How to diagnose a broken wrist

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How to diagnose a broken wrist
Broken wrists may be one of the most common injuries, yet they remain difficult to diagnose. (Comstock/Comstock/Getty Images)

Broken wrists may be one of the most common injuries, yet they remain difficult to diagnose. With two main bones (radius and distal) and eight smaller ones (carpal), it often takes an X-ray to confirm wrist fractures. Children and the elderly experience the most wrist fractures, usually the result of trying to break a fall.

Skill level:

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  1. 1

    Look for swelling, the most common symptom of broken wrists. Bruising may indicate a fracture too.

  2. 2

    Study your wrist. Obviously if the bone breaks the skin as it does in an open fracture, there's no question that you need immediate treatment. Sometimes broken wrists appear to be at an angle.

  3. 3

    Decide if you are suffering from pain or tenderness in the wrist. Perhaps you experience difficulty in holding heavier things in your hand.

  4. 4

    Pinpoint the exact location of the pain. If it's near the thumb area, you may have the more difficult to diagnose scaphoid fracture. Sometimes confused with sprained wrists, scaphoid fractures can't always be seen in a traditional X-ray and may require an MRI for diagnosis.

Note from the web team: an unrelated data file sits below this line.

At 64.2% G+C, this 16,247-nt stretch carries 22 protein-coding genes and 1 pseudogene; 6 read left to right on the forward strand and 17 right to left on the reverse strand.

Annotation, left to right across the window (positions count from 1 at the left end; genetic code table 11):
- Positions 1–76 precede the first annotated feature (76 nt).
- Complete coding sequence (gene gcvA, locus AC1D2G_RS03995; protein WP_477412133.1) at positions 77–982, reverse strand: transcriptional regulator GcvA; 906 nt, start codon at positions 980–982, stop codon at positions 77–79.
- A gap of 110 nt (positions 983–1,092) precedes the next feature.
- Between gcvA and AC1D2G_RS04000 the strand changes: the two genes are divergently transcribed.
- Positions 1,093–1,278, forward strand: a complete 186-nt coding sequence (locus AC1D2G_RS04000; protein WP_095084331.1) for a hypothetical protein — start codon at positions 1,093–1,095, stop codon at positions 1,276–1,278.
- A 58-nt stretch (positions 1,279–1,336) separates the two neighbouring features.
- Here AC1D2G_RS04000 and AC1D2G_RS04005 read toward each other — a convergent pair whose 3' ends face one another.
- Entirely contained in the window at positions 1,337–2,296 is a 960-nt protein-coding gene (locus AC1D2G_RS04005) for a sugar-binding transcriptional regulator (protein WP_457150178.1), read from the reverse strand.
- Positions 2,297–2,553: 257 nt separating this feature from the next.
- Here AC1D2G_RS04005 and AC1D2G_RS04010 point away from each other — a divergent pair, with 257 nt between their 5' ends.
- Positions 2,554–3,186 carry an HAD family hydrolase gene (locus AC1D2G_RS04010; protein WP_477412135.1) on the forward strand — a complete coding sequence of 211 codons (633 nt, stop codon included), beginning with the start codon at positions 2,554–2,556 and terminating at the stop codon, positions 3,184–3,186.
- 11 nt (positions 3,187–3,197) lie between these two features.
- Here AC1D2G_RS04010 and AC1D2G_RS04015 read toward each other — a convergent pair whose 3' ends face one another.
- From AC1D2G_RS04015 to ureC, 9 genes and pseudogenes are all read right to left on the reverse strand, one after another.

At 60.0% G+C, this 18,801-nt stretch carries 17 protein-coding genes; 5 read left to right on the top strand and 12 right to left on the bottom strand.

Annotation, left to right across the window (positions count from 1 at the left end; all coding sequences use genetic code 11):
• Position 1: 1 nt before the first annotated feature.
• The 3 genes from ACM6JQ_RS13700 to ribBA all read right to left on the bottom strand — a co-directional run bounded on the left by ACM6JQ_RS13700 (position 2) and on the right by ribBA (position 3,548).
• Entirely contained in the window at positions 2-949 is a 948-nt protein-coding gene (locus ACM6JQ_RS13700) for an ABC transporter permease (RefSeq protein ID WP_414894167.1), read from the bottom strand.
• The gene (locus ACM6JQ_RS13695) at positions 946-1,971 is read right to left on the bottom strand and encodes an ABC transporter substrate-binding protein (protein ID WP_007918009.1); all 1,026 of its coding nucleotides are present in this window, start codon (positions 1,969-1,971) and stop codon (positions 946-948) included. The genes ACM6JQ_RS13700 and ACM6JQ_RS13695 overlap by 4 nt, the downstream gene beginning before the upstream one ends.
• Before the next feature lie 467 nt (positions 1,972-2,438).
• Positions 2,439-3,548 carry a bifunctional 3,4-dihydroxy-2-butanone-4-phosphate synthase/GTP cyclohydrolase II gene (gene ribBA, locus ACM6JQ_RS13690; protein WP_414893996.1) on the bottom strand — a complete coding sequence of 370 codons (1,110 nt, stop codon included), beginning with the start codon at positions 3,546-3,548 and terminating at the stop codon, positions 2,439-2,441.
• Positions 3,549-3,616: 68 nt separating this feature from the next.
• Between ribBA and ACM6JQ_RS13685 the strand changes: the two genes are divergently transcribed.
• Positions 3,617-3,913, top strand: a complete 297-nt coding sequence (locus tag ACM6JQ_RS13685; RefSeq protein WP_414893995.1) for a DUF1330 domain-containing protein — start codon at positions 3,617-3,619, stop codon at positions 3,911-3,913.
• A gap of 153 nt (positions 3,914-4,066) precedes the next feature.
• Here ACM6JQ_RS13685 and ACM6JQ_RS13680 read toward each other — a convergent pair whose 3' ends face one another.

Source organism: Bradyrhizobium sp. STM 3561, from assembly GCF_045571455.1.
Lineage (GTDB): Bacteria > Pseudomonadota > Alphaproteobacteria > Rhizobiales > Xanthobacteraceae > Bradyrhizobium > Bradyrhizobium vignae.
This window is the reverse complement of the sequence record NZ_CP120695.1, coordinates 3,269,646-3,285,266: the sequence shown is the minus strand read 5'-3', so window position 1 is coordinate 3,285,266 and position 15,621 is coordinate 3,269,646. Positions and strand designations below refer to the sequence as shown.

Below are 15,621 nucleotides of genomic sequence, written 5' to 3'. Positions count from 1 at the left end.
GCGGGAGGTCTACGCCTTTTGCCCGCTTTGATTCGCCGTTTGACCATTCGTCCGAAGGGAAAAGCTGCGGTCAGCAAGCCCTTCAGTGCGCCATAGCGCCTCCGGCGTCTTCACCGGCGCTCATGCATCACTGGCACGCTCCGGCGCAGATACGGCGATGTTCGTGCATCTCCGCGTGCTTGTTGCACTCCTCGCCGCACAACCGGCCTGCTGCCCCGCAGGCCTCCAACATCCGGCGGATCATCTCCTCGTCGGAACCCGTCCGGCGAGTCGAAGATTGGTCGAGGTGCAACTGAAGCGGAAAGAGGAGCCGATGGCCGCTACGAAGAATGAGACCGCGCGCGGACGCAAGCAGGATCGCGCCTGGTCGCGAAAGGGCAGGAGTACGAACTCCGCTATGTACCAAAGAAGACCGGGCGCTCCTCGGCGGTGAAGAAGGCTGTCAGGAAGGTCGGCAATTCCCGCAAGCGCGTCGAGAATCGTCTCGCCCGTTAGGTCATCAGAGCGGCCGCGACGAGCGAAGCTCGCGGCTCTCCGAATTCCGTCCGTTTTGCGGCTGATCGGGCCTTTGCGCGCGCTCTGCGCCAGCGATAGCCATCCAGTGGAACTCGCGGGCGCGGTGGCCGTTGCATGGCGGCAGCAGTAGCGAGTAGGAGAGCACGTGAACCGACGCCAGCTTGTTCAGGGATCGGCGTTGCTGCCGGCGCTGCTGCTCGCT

5. 5

    Remember what activity preceded the problems with your wrist. Wrist fractures almost always come with some type of a trauma, like falling or a blow to the wrist.

  6. 6

    Consider your age. A common break called Colles' fracture occurs most often in older people, where osteoporosis causes brittle bones. This break of the major radius bone shows itself when the hand looks like it's twisted back and out from the forearm.

  7. 7

    Go for an X-ray. This is the most common way that doctors diagnose broken wrists. Fractures tend to be about an inch from the end of the bone. Sometimes broken wrists show up on X-rays as a small increase in density on top of the irregular surface of the bone.

Tips and warnings

  • If you're older than 50 with a broken wrist, ask your doctor if you need screening for osteoporosis.
  • Treatment for wrist fractures may be surgical or non-surgical.
  • Go to the emergency room if your wrist is deformed or you experience numbness or loss of coloration in the fingers. Other wrist injuries can usually wait until the doctor's office opens the next morning. Just keep your wrist in a splint, apply ice and take over-the-counter pain relievers.
  • Carpal tunnel syndrome sometimes occurs after broken wrists heal. Use a hand brace when doing repetitive wrist-motion activities like typing, gardening or knitting.

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